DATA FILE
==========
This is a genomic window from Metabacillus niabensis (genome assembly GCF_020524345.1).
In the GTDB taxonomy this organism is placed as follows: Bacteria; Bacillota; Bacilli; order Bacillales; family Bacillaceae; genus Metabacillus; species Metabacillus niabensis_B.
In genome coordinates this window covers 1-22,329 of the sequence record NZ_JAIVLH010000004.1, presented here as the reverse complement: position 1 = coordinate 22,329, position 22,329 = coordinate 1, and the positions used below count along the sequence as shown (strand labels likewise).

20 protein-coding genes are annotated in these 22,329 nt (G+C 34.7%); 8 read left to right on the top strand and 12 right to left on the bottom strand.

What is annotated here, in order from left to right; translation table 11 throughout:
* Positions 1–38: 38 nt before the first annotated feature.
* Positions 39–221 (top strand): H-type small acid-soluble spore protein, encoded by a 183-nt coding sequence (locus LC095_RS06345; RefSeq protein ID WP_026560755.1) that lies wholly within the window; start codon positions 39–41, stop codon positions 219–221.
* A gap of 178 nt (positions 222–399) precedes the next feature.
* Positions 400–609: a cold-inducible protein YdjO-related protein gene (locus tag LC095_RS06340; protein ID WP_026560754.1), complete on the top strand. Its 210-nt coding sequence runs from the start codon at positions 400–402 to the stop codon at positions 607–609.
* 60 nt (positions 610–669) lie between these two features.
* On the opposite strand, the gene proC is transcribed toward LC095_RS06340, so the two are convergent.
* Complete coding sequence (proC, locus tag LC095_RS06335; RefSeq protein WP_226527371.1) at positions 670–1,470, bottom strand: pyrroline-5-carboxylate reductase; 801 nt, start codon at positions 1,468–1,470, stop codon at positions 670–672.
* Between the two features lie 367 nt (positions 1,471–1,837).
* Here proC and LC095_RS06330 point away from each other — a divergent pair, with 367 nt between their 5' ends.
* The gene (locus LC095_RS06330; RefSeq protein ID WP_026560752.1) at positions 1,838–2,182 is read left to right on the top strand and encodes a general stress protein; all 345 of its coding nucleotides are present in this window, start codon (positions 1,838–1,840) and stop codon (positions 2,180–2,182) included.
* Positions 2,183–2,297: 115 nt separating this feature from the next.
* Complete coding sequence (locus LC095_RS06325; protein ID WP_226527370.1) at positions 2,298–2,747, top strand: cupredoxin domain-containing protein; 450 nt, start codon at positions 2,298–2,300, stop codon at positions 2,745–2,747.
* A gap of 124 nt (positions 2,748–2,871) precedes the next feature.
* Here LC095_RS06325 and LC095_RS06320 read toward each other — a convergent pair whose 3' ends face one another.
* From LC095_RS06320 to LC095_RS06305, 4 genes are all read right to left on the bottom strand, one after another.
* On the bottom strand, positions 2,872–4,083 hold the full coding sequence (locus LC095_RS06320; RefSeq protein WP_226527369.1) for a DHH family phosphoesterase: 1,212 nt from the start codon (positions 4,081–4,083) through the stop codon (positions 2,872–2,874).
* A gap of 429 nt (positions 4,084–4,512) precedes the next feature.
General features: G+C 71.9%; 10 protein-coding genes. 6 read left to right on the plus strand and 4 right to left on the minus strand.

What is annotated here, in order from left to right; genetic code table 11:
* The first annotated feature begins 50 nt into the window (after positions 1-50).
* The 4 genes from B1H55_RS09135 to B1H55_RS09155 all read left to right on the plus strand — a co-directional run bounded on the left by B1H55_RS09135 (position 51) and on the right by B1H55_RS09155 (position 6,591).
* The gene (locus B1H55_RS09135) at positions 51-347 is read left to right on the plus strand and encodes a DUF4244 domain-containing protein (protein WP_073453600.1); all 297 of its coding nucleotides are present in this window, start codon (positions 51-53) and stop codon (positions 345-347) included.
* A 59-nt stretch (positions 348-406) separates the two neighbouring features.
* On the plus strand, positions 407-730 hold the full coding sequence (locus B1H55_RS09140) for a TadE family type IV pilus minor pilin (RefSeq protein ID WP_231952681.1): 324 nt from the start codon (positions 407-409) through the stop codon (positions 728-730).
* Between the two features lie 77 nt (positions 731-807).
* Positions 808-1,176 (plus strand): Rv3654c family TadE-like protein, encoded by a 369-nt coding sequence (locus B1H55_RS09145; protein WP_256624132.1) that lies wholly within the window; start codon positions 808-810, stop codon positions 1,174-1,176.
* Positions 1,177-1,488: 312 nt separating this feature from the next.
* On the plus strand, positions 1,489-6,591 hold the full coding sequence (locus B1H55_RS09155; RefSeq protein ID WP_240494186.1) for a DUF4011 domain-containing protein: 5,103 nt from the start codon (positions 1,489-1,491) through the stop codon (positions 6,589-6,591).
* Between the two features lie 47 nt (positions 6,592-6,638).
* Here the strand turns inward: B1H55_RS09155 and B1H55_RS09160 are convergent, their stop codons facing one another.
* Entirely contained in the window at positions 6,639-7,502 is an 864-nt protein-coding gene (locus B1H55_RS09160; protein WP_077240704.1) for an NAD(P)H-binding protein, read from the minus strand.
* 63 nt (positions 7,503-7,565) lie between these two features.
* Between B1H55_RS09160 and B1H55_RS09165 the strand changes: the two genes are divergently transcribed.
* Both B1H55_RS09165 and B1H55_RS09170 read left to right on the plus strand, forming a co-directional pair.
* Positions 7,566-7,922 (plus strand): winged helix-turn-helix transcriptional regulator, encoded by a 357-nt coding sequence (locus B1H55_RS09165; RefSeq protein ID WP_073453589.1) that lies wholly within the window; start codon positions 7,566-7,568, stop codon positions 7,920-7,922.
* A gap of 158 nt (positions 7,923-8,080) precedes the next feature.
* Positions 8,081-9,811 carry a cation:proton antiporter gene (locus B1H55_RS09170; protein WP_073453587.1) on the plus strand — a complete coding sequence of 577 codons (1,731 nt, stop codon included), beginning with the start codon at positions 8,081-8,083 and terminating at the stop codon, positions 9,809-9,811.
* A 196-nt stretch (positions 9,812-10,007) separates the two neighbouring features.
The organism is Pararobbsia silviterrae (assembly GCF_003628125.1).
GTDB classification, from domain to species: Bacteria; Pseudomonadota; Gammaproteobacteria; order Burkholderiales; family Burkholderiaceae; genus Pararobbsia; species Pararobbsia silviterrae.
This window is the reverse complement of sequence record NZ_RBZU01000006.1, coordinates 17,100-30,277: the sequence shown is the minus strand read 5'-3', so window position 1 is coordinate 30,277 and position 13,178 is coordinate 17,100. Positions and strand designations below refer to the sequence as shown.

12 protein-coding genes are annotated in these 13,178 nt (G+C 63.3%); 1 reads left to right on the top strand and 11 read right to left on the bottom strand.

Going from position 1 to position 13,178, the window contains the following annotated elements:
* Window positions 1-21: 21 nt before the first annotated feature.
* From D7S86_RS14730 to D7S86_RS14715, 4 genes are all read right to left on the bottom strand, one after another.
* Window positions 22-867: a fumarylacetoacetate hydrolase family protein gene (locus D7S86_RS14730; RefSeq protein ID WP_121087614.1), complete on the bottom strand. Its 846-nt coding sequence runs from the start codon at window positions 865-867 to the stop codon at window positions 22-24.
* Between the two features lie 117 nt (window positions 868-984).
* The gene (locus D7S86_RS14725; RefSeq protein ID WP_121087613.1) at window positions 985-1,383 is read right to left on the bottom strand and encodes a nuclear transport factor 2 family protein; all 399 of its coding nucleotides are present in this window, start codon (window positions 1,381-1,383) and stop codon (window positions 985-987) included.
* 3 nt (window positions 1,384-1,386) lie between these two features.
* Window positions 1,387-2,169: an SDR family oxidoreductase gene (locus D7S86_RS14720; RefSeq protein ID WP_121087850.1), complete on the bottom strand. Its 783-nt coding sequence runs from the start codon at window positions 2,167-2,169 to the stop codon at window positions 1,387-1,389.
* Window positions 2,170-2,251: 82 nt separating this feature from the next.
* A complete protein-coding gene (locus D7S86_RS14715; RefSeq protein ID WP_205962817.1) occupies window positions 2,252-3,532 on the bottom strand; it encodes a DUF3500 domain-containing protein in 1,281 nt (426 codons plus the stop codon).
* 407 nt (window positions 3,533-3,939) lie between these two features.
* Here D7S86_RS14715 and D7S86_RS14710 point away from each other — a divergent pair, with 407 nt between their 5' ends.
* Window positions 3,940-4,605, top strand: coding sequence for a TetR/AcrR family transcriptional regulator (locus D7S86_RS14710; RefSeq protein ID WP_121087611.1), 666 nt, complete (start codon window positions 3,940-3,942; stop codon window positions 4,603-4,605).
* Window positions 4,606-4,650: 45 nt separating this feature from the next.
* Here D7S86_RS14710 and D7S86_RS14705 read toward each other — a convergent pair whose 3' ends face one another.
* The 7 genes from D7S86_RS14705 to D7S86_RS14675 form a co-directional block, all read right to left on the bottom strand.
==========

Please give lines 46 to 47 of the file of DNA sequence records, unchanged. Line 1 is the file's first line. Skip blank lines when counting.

This window is the reverse complement of sequence record NZ_RBZU01000006.1, coordinates 17,100-30,277: the sequence shown is the minus strand read 5'-3', so window position 1 is coordinate 30,277 and position 13,178 is coordinate 17,100. Positions and strand designations below refer to the sequence as shown.

12 protein-coding genes are annotated in these 13,178 nt (G+C 63.3%); 1 reads left to right on the top strand and 11 read right to left on the bottom strand.